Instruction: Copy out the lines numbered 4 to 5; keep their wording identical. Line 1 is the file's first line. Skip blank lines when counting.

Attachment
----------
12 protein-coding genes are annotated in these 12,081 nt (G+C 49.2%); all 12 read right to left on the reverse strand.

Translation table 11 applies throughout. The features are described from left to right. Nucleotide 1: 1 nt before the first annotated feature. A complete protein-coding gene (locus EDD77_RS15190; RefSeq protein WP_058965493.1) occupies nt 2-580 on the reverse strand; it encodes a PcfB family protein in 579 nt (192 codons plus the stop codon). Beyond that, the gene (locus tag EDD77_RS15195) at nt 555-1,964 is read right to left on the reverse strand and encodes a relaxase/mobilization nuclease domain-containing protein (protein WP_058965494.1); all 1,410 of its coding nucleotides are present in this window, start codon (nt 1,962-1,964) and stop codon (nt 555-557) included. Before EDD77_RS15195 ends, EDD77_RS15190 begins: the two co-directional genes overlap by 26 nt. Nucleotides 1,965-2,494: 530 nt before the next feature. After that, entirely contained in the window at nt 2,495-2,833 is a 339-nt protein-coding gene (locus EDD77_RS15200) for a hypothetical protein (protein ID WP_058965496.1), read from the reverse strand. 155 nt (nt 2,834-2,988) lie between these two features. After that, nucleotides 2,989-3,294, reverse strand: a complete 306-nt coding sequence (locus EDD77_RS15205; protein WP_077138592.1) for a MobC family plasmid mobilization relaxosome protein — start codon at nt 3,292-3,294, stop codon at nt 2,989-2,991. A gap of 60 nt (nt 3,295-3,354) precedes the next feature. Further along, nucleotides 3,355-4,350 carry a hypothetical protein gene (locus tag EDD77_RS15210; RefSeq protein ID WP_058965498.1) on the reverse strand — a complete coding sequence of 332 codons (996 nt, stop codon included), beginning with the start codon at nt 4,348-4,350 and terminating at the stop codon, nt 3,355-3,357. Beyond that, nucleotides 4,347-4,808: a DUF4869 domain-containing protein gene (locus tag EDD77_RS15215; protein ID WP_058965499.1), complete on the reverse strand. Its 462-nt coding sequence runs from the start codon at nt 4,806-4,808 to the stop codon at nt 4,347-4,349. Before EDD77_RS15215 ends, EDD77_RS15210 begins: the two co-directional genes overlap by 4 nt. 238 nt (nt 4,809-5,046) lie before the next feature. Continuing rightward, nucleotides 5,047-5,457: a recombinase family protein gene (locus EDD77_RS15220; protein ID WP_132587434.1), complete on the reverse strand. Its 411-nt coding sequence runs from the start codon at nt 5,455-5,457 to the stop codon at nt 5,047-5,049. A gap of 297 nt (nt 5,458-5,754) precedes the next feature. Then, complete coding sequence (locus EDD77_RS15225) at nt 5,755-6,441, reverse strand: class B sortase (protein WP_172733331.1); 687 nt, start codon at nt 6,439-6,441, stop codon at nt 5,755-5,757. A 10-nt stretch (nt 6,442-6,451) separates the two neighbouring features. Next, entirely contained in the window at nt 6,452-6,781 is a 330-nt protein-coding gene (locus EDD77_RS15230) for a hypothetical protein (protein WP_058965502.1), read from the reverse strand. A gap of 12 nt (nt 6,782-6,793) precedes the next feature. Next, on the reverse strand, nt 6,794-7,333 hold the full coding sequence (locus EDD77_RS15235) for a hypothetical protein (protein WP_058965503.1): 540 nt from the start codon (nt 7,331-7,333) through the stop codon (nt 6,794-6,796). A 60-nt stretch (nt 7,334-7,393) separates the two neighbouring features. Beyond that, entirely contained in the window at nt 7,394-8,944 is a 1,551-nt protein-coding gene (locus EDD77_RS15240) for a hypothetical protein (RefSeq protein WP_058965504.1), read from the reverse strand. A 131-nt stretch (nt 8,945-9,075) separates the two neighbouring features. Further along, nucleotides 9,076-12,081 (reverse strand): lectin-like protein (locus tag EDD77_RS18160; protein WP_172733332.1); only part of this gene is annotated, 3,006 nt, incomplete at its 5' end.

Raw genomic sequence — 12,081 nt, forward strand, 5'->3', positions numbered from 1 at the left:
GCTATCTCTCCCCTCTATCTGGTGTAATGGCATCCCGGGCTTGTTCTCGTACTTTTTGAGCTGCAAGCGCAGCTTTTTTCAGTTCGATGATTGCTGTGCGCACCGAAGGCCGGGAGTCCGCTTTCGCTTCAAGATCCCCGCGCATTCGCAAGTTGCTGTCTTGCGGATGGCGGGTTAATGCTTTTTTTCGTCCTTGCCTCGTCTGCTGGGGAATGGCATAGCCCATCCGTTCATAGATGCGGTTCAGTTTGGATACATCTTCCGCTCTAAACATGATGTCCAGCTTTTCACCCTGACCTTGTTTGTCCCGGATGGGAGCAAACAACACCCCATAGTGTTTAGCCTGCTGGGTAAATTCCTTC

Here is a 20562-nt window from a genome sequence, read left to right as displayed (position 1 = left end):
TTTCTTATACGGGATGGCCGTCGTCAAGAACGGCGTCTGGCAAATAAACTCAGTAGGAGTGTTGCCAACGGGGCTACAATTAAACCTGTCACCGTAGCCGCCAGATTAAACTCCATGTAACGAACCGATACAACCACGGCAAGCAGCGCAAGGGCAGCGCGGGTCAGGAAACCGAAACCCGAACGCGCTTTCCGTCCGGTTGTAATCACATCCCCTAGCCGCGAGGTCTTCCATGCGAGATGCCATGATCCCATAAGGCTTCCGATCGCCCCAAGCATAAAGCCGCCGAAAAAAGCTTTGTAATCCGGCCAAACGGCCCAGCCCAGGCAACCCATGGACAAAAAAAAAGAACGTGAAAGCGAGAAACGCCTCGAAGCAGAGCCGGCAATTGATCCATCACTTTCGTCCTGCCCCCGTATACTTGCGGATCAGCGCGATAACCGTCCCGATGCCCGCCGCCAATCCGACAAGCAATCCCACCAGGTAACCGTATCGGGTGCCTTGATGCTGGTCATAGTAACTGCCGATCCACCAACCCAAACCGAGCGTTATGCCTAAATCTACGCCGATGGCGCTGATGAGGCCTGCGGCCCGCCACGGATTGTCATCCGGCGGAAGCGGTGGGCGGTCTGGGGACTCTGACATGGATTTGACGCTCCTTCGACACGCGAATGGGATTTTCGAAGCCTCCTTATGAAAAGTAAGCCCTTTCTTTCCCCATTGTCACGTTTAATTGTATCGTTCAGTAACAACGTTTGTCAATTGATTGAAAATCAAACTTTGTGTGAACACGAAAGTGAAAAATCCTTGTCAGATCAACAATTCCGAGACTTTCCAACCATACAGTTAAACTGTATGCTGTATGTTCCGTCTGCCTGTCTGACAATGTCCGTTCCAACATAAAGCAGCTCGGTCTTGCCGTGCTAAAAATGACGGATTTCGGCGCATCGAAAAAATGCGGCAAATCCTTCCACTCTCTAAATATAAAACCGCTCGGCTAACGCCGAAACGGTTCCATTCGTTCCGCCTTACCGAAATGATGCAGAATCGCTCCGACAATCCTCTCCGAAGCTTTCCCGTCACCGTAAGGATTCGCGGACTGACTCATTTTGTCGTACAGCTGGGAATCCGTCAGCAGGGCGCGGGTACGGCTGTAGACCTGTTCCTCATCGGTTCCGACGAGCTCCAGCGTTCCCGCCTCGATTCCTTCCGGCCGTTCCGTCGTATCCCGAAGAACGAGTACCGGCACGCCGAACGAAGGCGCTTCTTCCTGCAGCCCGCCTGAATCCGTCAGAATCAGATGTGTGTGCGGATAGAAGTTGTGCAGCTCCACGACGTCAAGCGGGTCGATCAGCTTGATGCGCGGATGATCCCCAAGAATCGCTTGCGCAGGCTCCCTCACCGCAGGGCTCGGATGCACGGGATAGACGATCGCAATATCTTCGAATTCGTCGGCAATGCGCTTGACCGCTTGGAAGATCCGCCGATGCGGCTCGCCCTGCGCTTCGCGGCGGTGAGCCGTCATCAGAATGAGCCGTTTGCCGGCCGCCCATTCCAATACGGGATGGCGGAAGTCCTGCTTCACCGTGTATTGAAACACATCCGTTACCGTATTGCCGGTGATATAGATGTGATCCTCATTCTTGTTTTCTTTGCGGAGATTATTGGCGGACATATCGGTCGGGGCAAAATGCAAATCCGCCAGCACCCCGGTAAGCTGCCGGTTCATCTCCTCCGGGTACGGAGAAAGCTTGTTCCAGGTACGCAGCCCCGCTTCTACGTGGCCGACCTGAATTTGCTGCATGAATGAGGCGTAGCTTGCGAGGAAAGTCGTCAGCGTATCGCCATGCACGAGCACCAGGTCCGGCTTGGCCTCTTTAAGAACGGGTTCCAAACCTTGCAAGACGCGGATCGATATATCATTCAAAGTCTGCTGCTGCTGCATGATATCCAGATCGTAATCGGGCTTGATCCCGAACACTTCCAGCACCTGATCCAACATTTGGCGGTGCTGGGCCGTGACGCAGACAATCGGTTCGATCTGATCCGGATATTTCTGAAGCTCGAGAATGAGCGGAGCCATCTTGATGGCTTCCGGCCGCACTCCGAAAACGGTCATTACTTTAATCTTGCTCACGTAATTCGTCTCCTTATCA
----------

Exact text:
GCTATCTCTCCCCTCTATCTGGTGTAATGGCATCCCGGGCTTGTTCTCGTACTTTTTGAGCTGCAAGCGCAGCTTTTTTCAGTTCGATGATTGCTGTGCGCACCGAAGGCCGGGAGTCCGCTTTCGCTTCAAGATCCCCGCGCATTCGCAAGTTGCTGTCTTGCGGATGGCGGGTTAATGCTTTTTTTCGTCCTTGCCTCGTCTGCTGGGGAATGGCATAGCCCATCCGTTCATAGATGCGGTTCAGTTTGGATACATCTTCCGCTCTAAACATGATGTCCAGCTTTTCACCCTGACCTTGTTTGTCCCGGATGGGAGCAAACAACACCCCATAGTGTTTAGCCTGCTGGGTAAATTCCTTC

Here is a 20562-nt window from a genome sequence, read left to right as displayed (position 1 = left end):